Blood: Contamination

Department of Health and Social Care written question – answered on 24th June 2020.

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Photo of Diana R. Johnson Diana R. Johnson Labour, Kingston upon Hull North

To ask the Secretary of State for Health and Social Care, with reference to the Answer of 17 December 2014 to Question 218002 on monthly payments from MFET Ltd to people who contracted HIV through NHS treatment and the Answer of 7 January 2014 to Question 181908 on monthly payments through the Skipton Fund State 2 to people who contracted hepatitis C through NHS treatment, what estimate his Department has made of the average length of time for monthly payments to be made from the England Infected Blood Support Scheme to people affected by NHS contaminated blood products.

Photo of Nadine Dorries Nadine Dorries Minister of State (Department of Health and Social Care)

The Government established the England Infected Blood Support Scheme (EIBSS) in 2017 to provide dedicated ex-gratia financial and non-financial support to people infected by HIV and/or hepatitis C through treatment with National Health Service-supplied blood or blood products, and their affected families. This scheme is currently administered by the NHS Business Services Authority.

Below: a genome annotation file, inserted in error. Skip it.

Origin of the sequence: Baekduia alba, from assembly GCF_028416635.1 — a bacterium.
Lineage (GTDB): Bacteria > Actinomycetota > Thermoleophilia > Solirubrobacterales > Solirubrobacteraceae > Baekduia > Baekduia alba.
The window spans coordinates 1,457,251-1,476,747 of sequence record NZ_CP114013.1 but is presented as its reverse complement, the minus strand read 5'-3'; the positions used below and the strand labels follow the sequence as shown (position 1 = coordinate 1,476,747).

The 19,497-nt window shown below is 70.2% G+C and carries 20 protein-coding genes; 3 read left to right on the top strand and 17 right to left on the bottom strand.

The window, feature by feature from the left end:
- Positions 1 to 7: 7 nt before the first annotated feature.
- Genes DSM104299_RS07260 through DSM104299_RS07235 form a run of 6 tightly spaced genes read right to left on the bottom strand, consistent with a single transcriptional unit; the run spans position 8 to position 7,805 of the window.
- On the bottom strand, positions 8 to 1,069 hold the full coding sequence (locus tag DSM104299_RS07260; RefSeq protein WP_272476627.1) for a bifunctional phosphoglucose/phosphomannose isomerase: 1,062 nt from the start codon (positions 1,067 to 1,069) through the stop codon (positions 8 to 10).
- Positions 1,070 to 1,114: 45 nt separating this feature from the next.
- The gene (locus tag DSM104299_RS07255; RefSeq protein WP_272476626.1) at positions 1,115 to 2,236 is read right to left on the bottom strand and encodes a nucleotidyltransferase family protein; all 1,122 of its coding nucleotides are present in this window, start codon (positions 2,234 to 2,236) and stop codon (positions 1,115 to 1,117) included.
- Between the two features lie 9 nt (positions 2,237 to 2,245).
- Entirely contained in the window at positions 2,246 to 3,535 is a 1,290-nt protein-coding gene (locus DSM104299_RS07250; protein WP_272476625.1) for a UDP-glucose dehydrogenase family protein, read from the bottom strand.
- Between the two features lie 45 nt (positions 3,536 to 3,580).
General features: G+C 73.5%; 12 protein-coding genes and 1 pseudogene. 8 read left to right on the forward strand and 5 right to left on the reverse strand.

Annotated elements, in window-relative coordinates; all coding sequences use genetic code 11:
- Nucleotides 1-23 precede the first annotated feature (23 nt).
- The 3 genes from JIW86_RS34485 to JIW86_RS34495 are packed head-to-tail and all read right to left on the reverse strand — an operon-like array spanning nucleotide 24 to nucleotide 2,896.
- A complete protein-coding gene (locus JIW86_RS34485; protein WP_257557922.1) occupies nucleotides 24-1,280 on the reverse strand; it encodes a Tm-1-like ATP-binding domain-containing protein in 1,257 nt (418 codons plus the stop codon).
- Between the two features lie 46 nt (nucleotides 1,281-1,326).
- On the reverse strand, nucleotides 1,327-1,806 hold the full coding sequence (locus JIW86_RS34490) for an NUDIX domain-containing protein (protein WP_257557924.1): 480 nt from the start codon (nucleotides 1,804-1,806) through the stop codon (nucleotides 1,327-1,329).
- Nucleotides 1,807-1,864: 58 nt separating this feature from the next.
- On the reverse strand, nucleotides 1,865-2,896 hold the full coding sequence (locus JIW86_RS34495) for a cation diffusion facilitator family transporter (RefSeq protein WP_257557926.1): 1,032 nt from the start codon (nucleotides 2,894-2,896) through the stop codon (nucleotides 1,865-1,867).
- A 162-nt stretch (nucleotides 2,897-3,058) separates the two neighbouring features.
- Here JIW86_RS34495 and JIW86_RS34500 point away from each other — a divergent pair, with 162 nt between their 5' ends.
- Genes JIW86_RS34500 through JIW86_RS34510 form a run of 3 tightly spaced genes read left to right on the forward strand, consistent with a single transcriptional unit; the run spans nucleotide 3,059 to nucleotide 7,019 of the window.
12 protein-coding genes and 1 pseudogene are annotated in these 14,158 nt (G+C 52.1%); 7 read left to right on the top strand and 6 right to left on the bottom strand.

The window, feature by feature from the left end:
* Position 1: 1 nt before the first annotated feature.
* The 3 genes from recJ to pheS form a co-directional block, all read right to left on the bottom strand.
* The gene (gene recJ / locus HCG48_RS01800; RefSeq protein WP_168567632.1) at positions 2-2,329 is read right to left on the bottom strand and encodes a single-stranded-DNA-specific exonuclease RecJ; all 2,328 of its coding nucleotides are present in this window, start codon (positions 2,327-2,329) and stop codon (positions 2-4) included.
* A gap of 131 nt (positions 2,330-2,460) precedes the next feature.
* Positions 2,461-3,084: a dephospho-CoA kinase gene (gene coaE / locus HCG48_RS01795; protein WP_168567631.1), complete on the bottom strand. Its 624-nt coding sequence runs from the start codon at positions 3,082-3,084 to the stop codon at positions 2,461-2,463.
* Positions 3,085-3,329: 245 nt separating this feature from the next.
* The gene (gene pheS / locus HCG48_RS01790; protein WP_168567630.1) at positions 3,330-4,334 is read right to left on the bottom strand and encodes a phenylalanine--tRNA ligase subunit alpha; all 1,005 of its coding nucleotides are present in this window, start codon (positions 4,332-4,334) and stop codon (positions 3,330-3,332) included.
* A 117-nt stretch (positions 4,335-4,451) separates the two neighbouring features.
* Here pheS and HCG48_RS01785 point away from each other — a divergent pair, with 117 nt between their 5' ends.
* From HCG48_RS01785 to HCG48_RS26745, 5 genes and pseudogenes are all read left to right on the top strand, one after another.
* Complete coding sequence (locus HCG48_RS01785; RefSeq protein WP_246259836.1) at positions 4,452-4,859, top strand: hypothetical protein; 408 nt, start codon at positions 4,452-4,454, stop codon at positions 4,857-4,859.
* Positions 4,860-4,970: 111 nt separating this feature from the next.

EIBSS provides tiered non-discretionary annual payments to eligible infected beneficiaries, based on their type and stage of infection (hepatitis C and/or HIV). The majority of beneficiaries opt for these payments to be split into monthly instalments.

EIBSS aims to process new applications within 30 working days of receipt. Eligible beneficiaries’ payments are then transferred within 10 days after their application has been approved. These payments are backdated to the month that the beneficiary’s application was initially received by EIBSS.

The Department hold EIBSS to account via monthly review meetings. EIBSS is required to maintain a key performance indicator of 90% around the time frame for processing new applications, which it has met.

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